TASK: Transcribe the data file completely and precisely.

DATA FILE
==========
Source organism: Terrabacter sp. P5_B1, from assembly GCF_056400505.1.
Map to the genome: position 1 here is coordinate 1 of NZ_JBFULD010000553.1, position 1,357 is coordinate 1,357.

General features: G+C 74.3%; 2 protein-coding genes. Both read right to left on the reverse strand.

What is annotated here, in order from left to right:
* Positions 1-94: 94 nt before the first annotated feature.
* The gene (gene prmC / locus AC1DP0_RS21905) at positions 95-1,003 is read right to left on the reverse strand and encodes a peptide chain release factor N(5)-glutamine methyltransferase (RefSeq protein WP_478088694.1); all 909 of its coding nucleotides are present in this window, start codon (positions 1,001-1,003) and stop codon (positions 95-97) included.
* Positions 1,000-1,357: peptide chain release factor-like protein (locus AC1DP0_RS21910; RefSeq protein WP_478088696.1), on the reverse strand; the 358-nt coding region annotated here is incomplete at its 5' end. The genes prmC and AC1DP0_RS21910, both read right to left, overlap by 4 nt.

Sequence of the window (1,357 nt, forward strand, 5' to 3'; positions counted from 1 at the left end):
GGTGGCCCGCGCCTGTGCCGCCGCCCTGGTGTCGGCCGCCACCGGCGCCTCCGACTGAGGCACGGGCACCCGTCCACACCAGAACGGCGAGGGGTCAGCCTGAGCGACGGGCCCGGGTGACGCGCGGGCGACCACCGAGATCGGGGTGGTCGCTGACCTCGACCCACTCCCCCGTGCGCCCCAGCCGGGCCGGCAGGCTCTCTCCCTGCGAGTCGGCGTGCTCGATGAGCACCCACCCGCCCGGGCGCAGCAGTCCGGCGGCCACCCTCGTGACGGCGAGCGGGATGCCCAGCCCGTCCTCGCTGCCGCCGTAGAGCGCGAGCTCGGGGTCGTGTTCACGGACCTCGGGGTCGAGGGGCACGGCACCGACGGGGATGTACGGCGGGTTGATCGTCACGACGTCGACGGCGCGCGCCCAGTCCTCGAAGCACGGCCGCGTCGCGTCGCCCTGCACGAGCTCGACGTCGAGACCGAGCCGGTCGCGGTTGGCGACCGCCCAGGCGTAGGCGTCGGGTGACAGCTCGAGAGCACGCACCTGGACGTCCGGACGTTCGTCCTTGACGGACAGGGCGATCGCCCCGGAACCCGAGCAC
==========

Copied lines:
Source organism: Terrabacter sp. P5_B1, from assembly GCF_056400505.1.
Map to the genome: position 1 here is coordinate 1 of NZ_JBFULD010000553.1, position 1,357 is coordinate 1,357.

General features: G+C 74.3%; 2 protein-coding genes. Both read right to left on the reverse strand.

What is annotated here, in order from left to right:
* Positions 1-94: 94 nt before the first annotated feature.
* The gene (gene prmC / locus AC1DP0_RS21905) at positions 95-1,003 is read right to left on the reverse strand and encodes a peptide chain release factor N(5)-glutamine methyltransferase (RefSeq protein WP_478088694.1); all 909 of its coding nucleotides are present in this window, start codon (positions 1,001-1,003) and stop codon (positions 95-97) included.
* Positions 1,000-1,357: peptide chain release factor-like protein (locus AC1DP0_RS21910; RefSeq protein WP_478088696.1), on the reverse strand; the 358-nt coding region annotated here is incomplete at its 5' end. The genes prmC and AC1DP0_RS21910, both read right to left, overlap by 4 nt.

Sequence of the window (1,357 nt, forward strand, 5' to 3'; positions counted from 1 at the left end):
GGTGGCCCGCGCCTGTGCCGCCGCCCTGGTGTCGGCCGCCACCGGCGCCTCCGACTGAGGCACGGGCACCCGTCCACACCAGAACGGCGAGGGGTCAGCCTGAGCGACGGGCCCGGGTGACGCGCGGGCGACCACCGAGATCGGGGTGGTCGCTGACCTCGACCCACTCCCCCGTGCGCCCCAGCCGGGCCGGCAGGCTCTCTCCCTGCGAGTCGGCGTGCTCGATGAGCACCCACCCGCCCGGGCGCAGCAGTCCGGCGGCCACCCTCGTGACGGCGAGCGGGATGCCCAGCCCGTCCTCGCTGCCGCCGTAGAGCGCGAGCTCGGGGTCGTGTTCACGGACCTCGGGGTCGAGGGGCACGGCACCGACGGGGATGTACGGCGGGTTGATCGTCACGACGTCGACGGCGCGCGCCCAGTCCTCGAAGCACGGCCGCGTCGCGTCGCCCTGCACGAGCTCGACGTCGAGACCGAGCCGGTCGCGGTTGGCGACCGCCCAGGCGTAGGCGTCGGGTGACAGCTCGAGAGCACGCACCTGGACGTCCGGACGTTCGTCCTTGACGGACAGGGCGATCGCCCCGGAACCCGAGCAC